October edition of 'The Relevant University' to look at patient safety | UToledo News







October edition of ‘The Relevant University’ to look at patient safety

On Aug. 10 of this year, an incident took place at The University of Toledo Medical Center that rendered a kidney designated for transplant unusable.

Since then, in-depth analysis has taken place to better understand what happened and how to ensure that a similar situation never occurs again.

Now the University is sharing its experience on the latest episode of “The Relevant University,” which will air Tuesday, Oct. 23, at 7 p.m. on AM 760 WJR.

The program will focus on how this incident already has made UTMC better, how understanding how human errors occur has become a critical component of national patient safety initiatives, and how this understanding benefits the next generation of health-care professionals.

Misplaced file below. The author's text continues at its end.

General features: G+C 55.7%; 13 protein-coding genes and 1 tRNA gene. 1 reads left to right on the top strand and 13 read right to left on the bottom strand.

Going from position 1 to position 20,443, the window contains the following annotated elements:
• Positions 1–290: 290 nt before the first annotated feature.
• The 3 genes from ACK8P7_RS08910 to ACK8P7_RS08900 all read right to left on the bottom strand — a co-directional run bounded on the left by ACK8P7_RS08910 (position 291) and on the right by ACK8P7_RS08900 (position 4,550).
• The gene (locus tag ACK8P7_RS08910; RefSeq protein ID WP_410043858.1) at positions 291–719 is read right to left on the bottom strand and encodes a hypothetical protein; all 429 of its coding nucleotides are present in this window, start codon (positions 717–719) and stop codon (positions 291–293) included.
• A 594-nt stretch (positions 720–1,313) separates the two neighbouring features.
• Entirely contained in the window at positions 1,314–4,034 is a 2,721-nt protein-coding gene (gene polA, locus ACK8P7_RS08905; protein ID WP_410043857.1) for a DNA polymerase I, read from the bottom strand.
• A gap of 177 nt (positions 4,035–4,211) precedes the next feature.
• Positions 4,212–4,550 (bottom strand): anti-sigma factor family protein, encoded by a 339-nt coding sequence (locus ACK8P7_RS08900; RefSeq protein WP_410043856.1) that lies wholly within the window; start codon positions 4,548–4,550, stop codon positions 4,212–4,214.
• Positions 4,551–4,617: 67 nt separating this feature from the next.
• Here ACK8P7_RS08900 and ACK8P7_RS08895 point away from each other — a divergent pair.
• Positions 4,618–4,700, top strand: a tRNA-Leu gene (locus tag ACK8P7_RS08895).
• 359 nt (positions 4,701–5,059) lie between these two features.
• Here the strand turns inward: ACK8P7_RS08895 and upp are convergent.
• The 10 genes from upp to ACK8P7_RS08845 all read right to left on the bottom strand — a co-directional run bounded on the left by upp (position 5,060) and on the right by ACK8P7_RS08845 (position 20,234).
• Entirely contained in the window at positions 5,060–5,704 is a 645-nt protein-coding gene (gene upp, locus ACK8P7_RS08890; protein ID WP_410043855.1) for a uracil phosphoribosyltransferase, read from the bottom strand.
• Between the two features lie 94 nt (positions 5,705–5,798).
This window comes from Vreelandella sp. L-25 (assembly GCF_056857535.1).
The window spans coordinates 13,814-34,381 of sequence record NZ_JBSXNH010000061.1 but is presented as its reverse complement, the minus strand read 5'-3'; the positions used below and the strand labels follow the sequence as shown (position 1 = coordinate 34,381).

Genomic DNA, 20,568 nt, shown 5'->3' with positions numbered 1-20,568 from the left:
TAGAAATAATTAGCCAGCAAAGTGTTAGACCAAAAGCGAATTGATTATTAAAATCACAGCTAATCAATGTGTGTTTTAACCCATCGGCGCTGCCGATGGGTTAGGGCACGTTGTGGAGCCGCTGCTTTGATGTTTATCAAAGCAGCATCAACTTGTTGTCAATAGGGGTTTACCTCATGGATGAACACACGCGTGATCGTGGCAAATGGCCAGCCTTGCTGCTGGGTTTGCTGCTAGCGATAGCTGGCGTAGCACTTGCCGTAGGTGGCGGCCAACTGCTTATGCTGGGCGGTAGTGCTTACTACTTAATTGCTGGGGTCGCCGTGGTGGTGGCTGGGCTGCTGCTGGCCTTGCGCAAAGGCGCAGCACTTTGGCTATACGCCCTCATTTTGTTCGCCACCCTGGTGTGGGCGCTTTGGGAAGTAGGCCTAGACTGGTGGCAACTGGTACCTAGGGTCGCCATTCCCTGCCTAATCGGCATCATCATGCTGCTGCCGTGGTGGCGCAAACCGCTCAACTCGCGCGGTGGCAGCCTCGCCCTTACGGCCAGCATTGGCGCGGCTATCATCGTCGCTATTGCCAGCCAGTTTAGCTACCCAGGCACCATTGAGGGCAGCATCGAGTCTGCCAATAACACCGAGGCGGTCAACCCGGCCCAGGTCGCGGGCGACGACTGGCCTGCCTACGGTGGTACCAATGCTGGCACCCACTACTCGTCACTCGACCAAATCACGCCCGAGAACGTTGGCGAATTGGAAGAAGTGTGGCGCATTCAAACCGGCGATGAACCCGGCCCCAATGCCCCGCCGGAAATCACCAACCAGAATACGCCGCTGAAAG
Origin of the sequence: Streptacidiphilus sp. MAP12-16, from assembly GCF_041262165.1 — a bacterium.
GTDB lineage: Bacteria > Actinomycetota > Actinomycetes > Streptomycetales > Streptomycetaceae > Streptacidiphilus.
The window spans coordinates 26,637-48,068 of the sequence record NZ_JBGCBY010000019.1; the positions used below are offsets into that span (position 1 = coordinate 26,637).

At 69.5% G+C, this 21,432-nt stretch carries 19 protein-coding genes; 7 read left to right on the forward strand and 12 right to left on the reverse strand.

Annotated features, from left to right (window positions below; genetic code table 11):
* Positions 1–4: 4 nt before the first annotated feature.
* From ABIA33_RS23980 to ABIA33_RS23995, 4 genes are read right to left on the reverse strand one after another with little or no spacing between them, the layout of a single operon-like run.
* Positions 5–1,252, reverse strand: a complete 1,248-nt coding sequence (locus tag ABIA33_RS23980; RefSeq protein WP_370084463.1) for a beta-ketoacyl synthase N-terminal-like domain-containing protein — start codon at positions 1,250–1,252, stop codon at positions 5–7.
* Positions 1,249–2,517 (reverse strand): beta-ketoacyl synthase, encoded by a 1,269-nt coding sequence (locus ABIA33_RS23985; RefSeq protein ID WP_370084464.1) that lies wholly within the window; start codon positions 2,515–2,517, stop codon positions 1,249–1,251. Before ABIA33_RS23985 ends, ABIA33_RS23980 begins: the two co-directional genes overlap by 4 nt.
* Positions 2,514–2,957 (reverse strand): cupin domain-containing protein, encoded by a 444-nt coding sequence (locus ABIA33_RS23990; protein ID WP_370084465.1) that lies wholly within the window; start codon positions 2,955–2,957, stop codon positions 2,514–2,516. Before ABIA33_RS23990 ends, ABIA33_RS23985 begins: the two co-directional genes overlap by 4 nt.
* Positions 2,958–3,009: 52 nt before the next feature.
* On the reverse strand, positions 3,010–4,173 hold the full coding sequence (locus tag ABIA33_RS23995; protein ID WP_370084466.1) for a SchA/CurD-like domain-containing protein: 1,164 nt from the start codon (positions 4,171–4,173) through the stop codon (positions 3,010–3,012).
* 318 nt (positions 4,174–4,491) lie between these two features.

Guests include:

• Dr. Lloyd Jacobs, president of The University of Toledo;

• Dr. Joanne Conroy, chief health-care officer from the Association of American Medical Colleges;

• John Nance, author of Charting the Course and Why Hospitals Should Fly; and

• Kevin Sack, a New York Times reporter who has written extensively about political and social issues surrounding transplantation.

The show also can be heard in its entirety at utoledo.edu/therelevantuniversity.

One response to “October edition of ‘The Relevant University’ to look at patient safety”

  1. Ernest Dubrul says:

    UT and President Jacobs can continually push the PR about the UTMC hospital. But until UT decides to have true transparency, the kind advocated by Dr. Marty Makary in his recent book, Unaccountable: What Hospitals Won’t Tell You and How Transparency Can Revolutionize Health Care, it will be nothing but words, words, words. All the “We’re #!” ads in the world can’t hide the fact that anything other than full transparency is a sham.

    Absent the revolutionary yet well-deserved transparency Makary encourages, a transparency the lists success rates and failure rates of all UTMC units AND physicians, I’ll be going elsewhere than UTMC Hospital for any medical needs, and I should not be the only one.